A significant number of poor (and catastrophic) medical outcomes may have their roots in breached electronic medical systems. Besides immediate jeopardy for the patient when doctors and nurses can’t pull up medical records, there are downstream detrimental effects that might not occur to you.
Maybe you heard about an insurance case in which sides both sides got sanctioned over inadvertent exposure of confidential information by a nonlawyer associate. This story illustrates how electronically stored information (ESI) can get away from you, and has some suggestions for protecting privileged data. Click headline for full story.
If they’re pounded with data breach lawsuits, maybe the business world will start taking security seriously. But the health care sector will have legal jeopardy for a long time. Electronic medical records are in chaos. This produces questionable evidence. Click headline to read more.
A legal mess ensues when an insurance company denies cybercrime coverage because the insured failed to protect the data. And corporate boards are starting to hold CEOs accountable for data breaches. Click headline to read more.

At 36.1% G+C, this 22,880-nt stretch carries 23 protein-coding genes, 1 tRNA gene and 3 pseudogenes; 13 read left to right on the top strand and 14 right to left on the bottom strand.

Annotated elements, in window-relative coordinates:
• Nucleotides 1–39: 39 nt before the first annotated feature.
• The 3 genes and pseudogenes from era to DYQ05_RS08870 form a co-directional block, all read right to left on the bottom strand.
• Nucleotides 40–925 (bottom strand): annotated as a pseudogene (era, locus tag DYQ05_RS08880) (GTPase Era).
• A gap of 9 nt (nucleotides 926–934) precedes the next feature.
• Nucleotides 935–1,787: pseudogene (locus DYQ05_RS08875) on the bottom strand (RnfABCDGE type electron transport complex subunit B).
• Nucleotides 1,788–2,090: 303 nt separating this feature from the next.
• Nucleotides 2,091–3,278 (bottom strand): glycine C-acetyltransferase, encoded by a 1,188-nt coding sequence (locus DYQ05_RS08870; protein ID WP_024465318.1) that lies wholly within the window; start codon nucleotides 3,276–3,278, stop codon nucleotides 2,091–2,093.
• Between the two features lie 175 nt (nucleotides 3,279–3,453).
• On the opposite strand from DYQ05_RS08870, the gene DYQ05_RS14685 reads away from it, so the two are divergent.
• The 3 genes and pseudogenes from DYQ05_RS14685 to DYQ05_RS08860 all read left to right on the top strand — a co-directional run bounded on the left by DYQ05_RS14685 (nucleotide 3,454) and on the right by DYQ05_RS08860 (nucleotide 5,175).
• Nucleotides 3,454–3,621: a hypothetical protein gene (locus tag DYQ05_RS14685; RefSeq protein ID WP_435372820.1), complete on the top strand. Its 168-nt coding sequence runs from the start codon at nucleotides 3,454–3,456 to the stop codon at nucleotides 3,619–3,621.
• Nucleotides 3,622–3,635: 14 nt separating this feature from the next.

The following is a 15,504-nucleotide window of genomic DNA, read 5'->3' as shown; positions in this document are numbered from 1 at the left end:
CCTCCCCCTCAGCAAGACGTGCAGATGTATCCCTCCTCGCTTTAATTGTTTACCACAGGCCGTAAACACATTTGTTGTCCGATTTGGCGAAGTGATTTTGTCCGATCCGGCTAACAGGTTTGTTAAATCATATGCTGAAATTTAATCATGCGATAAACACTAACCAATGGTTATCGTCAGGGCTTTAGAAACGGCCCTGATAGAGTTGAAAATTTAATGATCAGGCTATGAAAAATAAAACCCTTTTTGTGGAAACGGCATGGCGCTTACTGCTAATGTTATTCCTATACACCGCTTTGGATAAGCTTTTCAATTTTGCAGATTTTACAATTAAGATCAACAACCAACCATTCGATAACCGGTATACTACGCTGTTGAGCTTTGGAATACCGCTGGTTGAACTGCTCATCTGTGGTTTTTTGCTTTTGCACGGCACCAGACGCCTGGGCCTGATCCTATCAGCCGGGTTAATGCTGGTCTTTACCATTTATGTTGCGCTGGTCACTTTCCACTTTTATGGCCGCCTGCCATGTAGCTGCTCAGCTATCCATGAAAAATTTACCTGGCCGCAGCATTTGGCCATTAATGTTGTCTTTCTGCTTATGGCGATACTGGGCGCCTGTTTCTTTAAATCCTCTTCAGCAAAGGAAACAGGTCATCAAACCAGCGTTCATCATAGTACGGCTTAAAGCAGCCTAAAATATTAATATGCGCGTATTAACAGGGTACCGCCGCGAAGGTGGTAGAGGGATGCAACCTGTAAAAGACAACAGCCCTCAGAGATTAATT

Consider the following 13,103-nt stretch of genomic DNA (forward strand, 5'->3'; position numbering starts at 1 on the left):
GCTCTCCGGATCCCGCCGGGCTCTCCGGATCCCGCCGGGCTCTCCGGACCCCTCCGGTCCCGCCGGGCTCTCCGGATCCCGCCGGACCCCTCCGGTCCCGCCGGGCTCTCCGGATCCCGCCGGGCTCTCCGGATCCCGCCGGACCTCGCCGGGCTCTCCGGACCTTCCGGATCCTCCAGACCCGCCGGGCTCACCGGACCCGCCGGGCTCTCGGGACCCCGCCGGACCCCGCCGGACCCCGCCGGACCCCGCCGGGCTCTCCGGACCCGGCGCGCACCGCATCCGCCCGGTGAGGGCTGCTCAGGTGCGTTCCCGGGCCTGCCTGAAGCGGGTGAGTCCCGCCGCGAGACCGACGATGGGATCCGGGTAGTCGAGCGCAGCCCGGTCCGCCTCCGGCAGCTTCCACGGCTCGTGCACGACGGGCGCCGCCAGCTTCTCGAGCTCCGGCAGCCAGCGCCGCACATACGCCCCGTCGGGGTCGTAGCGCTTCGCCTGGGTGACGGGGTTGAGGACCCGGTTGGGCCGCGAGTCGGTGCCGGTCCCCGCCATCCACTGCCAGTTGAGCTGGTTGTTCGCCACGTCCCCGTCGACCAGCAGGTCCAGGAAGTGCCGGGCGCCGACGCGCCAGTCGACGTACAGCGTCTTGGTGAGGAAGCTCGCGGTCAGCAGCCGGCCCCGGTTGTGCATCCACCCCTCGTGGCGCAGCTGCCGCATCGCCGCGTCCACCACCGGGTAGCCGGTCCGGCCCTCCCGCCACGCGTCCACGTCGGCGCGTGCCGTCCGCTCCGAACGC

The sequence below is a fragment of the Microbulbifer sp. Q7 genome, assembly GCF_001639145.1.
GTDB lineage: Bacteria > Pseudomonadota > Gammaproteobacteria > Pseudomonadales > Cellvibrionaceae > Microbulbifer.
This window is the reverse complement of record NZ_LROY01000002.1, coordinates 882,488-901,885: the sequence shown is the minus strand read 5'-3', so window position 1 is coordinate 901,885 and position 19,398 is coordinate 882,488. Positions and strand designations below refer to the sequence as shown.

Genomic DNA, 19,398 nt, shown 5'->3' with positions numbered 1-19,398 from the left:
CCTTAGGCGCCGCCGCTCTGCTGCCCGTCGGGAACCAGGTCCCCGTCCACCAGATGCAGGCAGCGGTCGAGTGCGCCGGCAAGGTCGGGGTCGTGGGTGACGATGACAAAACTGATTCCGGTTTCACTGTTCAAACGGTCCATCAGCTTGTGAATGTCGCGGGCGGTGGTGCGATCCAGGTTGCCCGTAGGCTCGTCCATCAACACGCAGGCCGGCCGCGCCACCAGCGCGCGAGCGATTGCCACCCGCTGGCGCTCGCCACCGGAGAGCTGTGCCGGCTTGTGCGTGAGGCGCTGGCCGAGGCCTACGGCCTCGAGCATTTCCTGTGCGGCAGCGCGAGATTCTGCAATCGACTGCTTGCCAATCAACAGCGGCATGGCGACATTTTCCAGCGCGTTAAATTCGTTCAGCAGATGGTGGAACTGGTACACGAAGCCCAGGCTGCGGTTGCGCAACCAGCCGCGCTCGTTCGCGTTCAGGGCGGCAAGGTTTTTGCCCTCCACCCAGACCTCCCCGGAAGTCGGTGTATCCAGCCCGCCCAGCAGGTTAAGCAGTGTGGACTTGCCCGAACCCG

Medical device security is demonstrably lax, and a federal agency is set to create security guidelines based on input from the security-deficient medical field. Click headline to read more.
The “freaky-fast” sandwich shop Jimmy John’s, and Home Depot have both been hit by point-of-purchase system attacks. At minimum, the two companies might be accused of failure to perform due diligence of various kinds. But beneath the surface, there are astonishing details for curious litigators.
Cyrus Farivar was surprised by the detail in his 76-page travel dossier, generated by travel industry software and retained by U.S. Customs and Border Control. A privacy outrage, perhaps, but a valuable eDiscovery source.